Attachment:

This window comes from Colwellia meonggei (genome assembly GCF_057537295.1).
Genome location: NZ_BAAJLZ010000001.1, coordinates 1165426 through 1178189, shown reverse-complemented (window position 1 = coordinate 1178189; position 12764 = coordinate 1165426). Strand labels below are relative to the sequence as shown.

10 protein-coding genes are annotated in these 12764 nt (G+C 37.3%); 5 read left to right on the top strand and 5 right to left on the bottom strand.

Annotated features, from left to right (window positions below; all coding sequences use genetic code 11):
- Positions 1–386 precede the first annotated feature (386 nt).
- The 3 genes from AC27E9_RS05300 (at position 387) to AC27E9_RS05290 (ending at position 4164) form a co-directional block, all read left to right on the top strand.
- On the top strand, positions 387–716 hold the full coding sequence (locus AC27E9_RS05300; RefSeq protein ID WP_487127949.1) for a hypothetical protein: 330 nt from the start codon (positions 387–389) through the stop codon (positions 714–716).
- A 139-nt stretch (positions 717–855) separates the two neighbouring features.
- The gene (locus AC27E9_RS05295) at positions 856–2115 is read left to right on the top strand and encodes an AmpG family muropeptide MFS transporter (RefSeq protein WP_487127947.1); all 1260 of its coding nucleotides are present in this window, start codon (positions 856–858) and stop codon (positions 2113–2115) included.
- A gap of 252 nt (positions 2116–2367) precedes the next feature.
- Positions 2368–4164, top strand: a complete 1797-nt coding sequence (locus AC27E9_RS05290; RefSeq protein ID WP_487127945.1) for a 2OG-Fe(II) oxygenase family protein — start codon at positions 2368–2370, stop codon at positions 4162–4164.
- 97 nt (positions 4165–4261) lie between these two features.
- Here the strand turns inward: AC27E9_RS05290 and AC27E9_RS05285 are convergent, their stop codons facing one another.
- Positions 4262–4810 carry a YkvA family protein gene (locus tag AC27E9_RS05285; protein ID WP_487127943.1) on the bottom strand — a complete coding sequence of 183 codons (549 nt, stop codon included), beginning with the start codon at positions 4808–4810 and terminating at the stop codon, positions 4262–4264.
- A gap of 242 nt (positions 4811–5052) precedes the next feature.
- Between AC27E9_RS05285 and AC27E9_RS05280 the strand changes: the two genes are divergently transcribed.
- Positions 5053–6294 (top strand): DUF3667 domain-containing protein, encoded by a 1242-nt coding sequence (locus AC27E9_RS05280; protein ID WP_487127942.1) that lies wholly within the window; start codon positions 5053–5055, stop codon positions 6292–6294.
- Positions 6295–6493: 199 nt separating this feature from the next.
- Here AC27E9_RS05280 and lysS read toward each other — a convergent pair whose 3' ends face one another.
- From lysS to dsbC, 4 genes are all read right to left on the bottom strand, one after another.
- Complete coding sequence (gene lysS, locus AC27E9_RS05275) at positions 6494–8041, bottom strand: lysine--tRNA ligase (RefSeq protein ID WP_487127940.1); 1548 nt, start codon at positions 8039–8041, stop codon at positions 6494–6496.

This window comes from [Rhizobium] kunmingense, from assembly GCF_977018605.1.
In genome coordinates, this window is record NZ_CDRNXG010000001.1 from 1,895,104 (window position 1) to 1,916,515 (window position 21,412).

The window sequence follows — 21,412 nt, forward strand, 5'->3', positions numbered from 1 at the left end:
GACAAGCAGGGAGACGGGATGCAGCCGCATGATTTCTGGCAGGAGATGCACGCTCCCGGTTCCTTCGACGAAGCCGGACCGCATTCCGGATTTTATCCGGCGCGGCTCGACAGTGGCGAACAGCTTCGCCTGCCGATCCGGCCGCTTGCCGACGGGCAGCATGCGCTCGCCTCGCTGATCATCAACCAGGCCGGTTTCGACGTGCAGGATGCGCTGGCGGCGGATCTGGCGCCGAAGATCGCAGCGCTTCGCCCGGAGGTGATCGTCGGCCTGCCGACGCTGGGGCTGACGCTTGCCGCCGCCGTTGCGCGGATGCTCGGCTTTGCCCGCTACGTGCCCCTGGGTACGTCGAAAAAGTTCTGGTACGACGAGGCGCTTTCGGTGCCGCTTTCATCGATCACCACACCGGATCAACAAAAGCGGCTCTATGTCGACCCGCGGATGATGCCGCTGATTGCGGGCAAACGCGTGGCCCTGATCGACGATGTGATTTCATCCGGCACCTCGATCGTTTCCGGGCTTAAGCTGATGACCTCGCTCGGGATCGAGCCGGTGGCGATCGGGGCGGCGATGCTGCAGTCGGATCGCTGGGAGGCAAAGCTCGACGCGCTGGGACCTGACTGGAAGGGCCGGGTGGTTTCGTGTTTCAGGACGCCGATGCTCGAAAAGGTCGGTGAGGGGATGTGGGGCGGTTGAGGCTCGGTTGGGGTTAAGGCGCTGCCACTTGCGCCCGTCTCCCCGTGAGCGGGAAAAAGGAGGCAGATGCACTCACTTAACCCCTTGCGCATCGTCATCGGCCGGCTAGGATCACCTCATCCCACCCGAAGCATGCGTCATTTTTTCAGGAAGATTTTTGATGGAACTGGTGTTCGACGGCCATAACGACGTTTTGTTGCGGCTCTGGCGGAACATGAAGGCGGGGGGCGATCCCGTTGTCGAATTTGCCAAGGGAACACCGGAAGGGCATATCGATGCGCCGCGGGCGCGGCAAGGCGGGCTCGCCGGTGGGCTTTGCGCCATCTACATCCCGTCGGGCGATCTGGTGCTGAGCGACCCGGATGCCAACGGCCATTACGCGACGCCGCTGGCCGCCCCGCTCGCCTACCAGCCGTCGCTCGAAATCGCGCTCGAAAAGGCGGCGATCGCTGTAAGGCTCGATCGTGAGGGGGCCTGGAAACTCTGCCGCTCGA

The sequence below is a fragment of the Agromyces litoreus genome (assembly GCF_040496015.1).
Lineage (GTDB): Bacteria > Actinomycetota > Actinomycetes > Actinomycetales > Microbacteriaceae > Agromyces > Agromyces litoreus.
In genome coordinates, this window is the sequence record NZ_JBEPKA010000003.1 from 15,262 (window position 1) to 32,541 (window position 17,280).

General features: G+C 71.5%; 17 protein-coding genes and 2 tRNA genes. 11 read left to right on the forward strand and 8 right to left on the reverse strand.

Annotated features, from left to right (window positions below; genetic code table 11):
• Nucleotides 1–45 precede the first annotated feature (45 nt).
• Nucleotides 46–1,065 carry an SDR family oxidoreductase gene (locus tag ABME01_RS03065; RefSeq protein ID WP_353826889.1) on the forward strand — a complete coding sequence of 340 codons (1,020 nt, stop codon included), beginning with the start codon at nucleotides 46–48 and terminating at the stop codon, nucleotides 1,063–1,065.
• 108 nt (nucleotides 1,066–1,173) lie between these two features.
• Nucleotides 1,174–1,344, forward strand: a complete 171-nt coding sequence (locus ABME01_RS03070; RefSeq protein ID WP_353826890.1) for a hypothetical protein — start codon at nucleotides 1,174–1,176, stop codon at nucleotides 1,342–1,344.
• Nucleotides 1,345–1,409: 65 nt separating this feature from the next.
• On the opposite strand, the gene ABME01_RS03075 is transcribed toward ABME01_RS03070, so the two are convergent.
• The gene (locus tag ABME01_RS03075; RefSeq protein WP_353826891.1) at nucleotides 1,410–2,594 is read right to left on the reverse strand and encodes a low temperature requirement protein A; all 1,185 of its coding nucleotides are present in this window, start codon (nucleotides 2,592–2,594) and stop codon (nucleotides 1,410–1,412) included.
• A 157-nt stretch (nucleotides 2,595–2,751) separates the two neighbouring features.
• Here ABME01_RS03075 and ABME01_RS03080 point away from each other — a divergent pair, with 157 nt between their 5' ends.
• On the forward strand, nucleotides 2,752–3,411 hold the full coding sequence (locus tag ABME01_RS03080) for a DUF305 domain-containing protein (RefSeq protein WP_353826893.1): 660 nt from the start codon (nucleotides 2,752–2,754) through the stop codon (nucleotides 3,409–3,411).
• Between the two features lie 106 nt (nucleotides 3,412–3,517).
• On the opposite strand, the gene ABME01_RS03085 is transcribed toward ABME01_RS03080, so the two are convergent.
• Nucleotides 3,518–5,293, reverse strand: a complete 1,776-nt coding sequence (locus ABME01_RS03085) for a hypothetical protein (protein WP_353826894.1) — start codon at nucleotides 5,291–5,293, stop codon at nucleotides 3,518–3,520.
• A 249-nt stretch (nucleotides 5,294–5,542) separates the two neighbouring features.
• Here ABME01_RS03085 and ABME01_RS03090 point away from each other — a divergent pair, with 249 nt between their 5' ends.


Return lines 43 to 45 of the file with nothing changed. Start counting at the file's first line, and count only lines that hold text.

• Nucleotides 3,518–5,293, reverse strand: a complete 1,776-nt coding sequence (locus ABME01_RS03085) for a hypothetical protein (protein WP_353826894.1) — start codon at nucleotides 5,291–5,293, stop codon at nucleotides 3,518–3,520.
• A 249-nt stretch (nucleotides 5,294–5,542) separates the two neighbouring features.
• Here ABME01_RS03085 and ABME01_RS03090 point away from each other — a divergent pair, with 249 nt between their 5' ends.